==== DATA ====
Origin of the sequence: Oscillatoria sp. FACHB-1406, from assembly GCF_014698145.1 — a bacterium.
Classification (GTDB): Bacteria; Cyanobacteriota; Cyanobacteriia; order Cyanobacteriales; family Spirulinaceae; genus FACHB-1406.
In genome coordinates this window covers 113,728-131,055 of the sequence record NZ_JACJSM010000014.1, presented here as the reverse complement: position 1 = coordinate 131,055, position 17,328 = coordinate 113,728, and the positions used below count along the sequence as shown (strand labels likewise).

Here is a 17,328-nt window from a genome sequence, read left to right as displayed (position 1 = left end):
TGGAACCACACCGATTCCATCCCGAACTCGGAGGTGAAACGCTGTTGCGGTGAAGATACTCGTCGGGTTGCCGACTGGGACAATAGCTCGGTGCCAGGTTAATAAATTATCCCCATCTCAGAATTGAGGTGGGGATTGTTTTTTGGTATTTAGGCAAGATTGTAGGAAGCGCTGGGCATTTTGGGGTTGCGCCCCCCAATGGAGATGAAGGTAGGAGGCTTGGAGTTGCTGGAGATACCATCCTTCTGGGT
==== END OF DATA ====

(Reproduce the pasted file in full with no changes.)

Origin of the sequence: Oscillatoria sp. FACHB-1406, from assembly GCF_014698145.1 — a bacterium.
Classification (GTDB): Bacteria; Cyanobacteriota; Cyanobacteriia; order Cyanobacteriales; family Spirulinaceae; genus FACHB-1406.
In genome coordinates this window covers 113,728-131,055 of the sequence record NZ_JACJSM010000014.1, presented here as the reverse complement: position 1 = coordinate 131,055, position 17,328 = coordinate 113,728, and the positions used below count along the sequence as shown (strand labels likewise).

Here is a 17,328-nt window from a genome sequence, read left to right as displayed (position 1 = left end):
TGGAACCACACCGATTCCATCCCGAACTCGGAGGTGAAACGCTGTTGCGGTGAAGATACTCGTCGGGTTGCCGACTGGGACAATAGCTCGGTGCCAGGTTAATAAATTATCCCCATCTCAGAATTGAGGTGGGGATTGTTTTTTGGTATTTAGGCAAGATTGTAGGAAGCGCTGGGCATTTTGGGGTTGCGCCCCCCAATGGAGATGAAGGTAGGAGGCTTGGAGTTGCTGGAGATACCATCCTTCTGGGT